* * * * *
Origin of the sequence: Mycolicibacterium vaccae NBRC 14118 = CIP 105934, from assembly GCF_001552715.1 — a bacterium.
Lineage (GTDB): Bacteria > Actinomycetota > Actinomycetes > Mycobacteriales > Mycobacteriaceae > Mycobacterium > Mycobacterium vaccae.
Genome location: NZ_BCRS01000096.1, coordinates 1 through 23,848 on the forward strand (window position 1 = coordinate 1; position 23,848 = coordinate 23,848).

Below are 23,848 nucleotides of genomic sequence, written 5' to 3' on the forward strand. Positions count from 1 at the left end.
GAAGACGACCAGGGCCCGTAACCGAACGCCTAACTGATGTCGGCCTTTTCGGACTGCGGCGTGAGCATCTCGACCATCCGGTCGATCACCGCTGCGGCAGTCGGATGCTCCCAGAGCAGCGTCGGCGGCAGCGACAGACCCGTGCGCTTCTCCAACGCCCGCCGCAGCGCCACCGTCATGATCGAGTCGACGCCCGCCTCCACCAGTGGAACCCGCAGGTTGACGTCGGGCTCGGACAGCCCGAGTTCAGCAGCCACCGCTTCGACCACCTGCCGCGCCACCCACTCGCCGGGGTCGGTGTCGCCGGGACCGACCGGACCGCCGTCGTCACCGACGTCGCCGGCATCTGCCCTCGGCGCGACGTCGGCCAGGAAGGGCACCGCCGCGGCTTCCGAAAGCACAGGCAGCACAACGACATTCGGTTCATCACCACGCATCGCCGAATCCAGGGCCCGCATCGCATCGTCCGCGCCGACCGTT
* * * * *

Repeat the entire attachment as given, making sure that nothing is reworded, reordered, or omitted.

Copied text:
Origin of the sequence: Mycolicibacterium vaccae NBRC 14118 = CIP 105934, from assembly GCF_001552715.1 — a bacterium.
Lineage (GTDB): Bacteria > Actinomycetota > Actinomycetes > Mycobacteriales > Mycobacteriaceae > Mycobacterium > Mycobacterium vaccae.
Genome location: NZ_BCRS01000096.1, coordinates 1 through 23,848 on the forward strand (window position 1 = coordinate 1; position 23,848 = coordinate 23,848).

Below are 23,848 nucleotides of genomic sequence, written 5' to 3' on the forward strand. Positions count from 1 at the left end.
GAAGACGACCAGGGCCCGTAACCGAACGCCTAACTGATGTCGGCCTTTTCGGACTGCGGCGTGAGCATCTCGACCATCCGGTCGATCACCGCTGCGGCAGTCGGATGCTCCCAGAGCAGCGTCGGCGGCAGCGACAGACCCGTGCGCTTCTCCAACGCCCGCCGCAGCGCCACCGTCATGATCGAGTCGACGCCCGCCTCCACCAGTGGAACCCGCAGGTTGACGTCGGGCTCGGACAGCCCGAGTTCAGCAGCCACCGCTTCGACCACCTGCCGCGCCACCCACTCGCCGGGGTCGGTGTCGCCGGGACCGACCGGACCGCCGTCGTCACCGACGTCGCCGGCATCTGCCCTCGGCGCGACGTCGGCCAGGAAGGGCACCGCCGCGGCTTCCGAAAGCACAGGCAGCACAACGACATTCGGTTCATCACCACGCATCGCCGAATCCAGGGCCCGCATCGCATCGTCCGCGCCGACCGTT